Wanted: What to Say or Do

"Wise and just are they alone who know what acts and words to use towards gods and men," we read in Plato's Alcibiades Minor (150b).  You may find this interesting if you are sometimes at a loss of what to say to certain people.  I was thinking about Plato's Socrates in recent days in terms of how he varied his approach to his interlocutors: sometimes almost ironically deprecatory (e.g. Hippias Major), which is an interesting twist to the maieutic in that as he continues nonetheless to elicit answers if through flattery, we see the limits of the midwife who is not able to deliver one who has not passed through not being to being, to paraphrase the Symposium (205).  In the Symposium we also learn that pregnancy of soul is prudence and virtue in general (208).  So to speak with the barren, to speak with those who instead of wonder speak categorically as if all knowledge could be put in a little box-one far inferior to Persephone's κίστη, one's words and acts are to be adapted.
Plato's Socrates sometimes presents himself as "eager to get" the kind of knowledge that we know he does not view as that which is truly desired: take for example Euthydemus, where he notes the existence of the "sport of the sciences" wherein one may learn verbal tricks but be none the wiser about matters at hand (278) yet also demonstrates an eagerness to pick up on that "skill" (301).  It can be very handy to play along with people who claim to have more answers than questions, taking a perfectly good foundation for a finished edifice.  Zhuangzi writes in 外物, "Put away your small wisdom, and your great wisdom will be bright; discard your skillfulness, and you will become naturally skillful" (6).  But some people focus on their skill and are intent on destabilising people who love asking questions to reach meaning.
It is interesting that Socrates, after whom the elenctic method gets its popular name, says often in Plato's works that those seeking answers are to have courage.  This courage may also be necessary if one is faced with a grumpy and closed-minded interlocutor.  It might also be necessary because it is a general truth that the wise are not necessarily able to save themselves.
When I think of what it means to "know what acts and words to use" I think also of the ability through some form of diplomacy that might have provided an alternative to the Melian demise recorded by Thucydides (though I have yet to be able to imagine what argument can be given in reply to one stating might is right, as the Athenians did).  "I wonder if this skill could ever come to me in such manner as to be my own," says Socrates in Euthydemus (301).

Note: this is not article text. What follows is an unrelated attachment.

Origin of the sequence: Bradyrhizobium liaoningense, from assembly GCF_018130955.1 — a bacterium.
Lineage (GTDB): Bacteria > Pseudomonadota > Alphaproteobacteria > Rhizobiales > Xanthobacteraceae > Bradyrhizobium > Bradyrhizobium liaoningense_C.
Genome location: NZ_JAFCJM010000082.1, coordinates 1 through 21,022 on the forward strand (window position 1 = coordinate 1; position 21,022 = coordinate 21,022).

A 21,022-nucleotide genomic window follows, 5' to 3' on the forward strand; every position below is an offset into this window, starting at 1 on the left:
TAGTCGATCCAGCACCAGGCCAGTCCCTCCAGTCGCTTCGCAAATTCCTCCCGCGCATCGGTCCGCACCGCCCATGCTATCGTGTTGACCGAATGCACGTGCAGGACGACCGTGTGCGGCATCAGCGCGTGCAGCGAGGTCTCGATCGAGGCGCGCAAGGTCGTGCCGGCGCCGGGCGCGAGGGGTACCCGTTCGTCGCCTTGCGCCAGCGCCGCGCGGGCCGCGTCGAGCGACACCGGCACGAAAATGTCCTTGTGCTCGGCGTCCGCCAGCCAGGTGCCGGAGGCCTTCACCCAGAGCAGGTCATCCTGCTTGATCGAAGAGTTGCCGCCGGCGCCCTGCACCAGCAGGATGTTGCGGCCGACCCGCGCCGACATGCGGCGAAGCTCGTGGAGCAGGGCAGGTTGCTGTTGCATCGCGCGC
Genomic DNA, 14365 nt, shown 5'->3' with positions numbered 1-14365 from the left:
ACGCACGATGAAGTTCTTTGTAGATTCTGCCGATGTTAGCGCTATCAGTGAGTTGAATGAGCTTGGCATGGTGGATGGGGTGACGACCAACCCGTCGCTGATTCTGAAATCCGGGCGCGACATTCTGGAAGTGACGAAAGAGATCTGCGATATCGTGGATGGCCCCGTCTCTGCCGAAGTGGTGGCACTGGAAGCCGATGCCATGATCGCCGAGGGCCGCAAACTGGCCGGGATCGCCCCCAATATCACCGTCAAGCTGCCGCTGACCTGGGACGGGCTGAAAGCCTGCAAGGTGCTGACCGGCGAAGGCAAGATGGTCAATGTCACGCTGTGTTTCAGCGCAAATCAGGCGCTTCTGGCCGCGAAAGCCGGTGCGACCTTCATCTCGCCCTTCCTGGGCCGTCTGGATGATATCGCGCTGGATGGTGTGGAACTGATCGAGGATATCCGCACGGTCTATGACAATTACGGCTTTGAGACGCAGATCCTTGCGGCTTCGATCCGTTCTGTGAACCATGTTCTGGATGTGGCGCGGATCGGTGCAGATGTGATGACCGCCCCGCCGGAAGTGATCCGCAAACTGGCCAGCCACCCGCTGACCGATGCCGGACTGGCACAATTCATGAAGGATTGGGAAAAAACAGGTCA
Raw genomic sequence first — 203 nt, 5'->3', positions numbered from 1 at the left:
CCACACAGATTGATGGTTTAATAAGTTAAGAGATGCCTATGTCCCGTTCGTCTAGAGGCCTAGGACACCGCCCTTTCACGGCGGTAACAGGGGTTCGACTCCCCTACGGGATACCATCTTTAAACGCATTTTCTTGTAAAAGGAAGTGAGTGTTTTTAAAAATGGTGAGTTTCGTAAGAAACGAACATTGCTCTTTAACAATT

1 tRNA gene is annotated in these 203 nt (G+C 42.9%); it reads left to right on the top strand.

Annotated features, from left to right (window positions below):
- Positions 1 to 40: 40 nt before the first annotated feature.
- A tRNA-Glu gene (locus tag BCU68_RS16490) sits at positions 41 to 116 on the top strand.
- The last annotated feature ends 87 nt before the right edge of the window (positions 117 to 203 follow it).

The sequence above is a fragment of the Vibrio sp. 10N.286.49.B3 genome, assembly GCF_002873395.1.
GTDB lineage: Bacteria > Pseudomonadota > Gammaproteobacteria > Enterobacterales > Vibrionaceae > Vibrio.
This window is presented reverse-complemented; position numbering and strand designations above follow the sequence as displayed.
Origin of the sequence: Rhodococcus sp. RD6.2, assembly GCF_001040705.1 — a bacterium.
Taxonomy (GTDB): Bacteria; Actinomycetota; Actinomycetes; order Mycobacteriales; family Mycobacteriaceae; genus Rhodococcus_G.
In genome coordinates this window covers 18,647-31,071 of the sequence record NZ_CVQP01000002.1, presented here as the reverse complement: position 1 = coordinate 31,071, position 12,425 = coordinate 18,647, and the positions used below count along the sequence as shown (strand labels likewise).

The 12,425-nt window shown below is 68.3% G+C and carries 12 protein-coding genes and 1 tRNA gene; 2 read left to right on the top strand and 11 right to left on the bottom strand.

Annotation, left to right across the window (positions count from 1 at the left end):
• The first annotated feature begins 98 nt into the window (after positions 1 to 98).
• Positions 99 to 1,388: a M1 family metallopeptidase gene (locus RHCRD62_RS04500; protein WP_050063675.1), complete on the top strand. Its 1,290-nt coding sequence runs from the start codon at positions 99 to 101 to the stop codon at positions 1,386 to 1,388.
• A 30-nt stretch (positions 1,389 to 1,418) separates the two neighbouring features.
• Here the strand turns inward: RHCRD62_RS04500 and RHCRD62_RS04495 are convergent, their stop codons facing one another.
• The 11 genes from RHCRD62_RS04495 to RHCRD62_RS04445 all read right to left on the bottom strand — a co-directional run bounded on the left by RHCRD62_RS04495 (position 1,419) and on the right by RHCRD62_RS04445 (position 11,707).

But not all skills are given: if we are to agree with Socrates in the Republic, each person has a single activity they excel at: some may be wise, others may be farmers, both are necessary.  Socrates reworks lines from Homer to state: "Full many crafts he knew, but it was evil for him to know them all" in Alcibiades Minor (147d).
It is the wise man who knows what to do and say, but the wise man representative of the ideal and not necessarily practice at all times.  Rather, wisdom may be wise in terms of wisdom and not always material result.  Many times on this blog I've cited the passage in Zhuangzi listed above that states: "wisdom is not without its perils".  In that passage, the wise tortoise that was able to appear in a man's dream was not able to disappear from the scene of its premature death, although it may be worth noting that its death brought fortune, i.e. it was killed to be used in divination.
There may be "myriad men scheming" one's destruction, but Zhuangzi advises that people shine forth with their search for wonder.

It may happen many times that one does not know what to say or do.  But the desire to get it right does not leave one wanting. To not parrot books and run the risk of saying the wrong thing also brings the possibility of allowing what one has taken in to come together in a new way in one's mind, inspiring new words and actions.
By not holding on to the possession of crafty words, it may return of its own accord.  That which is lacking, perhaps by having been set aside, is brought forth through desire (inspired by Symposium 200).

Brush: Watercolor by Pugly Pixel.

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